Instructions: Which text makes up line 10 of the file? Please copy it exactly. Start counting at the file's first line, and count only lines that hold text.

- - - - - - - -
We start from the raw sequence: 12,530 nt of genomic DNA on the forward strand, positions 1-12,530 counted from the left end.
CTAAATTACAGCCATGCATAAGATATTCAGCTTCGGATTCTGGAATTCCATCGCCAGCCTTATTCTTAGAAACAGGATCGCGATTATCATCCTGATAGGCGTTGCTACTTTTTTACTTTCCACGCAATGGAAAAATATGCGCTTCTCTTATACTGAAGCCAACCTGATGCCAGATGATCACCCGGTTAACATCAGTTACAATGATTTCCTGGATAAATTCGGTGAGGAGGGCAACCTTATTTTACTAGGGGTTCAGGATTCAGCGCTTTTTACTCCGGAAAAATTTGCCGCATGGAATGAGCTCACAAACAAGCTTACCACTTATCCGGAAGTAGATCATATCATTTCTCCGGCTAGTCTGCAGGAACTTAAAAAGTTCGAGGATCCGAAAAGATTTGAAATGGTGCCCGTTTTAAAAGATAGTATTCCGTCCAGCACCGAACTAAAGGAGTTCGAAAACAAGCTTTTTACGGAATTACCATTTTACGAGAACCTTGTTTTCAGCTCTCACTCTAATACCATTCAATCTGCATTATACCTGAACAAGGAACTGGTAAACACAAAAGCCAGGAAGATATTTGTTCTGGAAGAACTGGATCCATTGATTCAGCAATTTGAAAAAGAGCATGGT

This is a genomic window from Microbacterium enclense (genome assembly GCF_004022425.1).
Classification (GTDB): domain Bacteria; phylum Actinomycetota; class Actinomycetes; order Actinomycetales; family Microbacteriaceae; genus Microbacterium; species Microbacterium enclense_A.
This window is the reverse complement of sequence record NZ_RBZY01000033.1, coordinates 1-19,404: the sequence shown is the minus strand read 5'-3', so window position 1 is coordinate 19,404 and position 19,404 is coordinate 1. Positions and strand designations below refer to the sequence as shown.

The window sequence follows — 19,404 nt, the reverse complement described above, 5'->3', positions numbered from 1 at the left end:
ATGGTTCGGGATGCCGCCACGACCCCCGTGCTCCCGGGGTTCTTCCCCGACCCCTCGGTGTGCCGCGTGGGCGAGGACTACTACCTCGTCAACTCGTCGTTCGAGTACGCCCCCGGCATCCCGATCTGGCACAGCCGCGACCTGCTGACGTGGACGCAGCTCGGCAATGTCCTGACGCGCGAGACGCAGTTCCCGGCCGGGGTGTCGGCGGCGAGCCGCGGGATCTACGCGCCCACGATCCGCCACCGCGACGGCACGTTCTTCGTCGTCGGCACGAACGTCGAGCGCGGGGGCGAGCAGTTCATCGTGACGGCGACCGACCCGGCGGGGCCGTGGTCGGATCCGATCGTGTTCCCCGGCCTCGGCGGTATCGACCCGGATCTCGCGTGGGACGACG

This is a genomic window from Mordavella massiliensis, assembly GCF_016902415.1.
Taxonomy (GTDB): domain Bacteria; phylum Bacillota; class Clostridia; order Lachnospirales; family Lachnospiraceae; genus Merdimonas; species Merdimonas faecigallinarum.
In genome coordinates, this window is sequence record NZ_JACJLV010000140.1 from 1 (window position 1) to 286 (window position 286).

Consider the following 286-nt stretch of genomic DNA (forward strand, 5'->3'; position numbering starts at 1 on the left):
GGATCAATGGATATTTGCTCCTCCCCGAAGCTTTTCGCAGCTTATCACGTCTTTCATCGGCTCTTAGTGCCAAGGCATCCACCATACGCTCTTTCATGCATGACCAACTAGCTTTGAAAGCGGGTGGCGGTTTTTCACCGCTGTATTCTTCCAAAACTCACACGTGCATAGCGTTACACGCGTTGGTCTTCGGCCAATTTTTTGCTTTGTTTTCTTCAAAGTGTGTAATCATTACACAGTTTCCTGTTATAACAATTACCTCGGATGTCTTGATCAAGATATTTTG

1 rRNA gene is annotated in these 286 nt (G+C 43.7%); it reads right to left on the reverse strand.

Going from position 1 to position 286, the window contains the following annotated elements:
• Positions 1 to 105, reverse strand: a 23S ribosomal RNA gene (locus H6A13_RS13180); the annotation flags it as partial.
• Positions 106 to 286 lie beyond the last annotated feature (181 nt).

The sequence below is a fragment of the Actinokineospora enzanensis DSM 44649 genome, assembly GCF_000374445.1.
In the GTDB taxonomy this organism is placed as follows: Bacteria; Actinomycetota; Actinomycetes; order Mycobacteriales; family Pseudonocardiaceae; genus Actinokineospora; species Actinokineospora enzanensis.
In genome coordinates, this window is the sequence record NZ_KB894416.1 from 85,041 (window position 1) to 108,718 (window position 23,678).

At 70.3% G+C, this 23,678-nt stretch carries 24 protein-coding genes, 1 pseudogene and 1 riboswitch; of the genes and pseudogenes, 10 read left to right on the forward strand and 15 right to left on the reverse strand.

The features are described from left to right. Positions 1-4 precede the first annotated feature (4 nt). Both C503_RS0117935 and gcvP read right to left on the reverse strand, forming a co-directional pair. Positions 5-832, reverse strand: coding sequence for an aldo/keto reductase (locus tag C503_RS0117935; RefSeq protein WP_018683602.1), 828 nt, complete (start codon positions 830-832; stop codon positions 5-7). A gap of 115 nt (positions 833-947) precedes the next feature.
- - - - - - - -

In genome coordinates, this window is sequence record NZ_JACJLV010000140.1 from 1 (window position 1) to 286 (window position 286).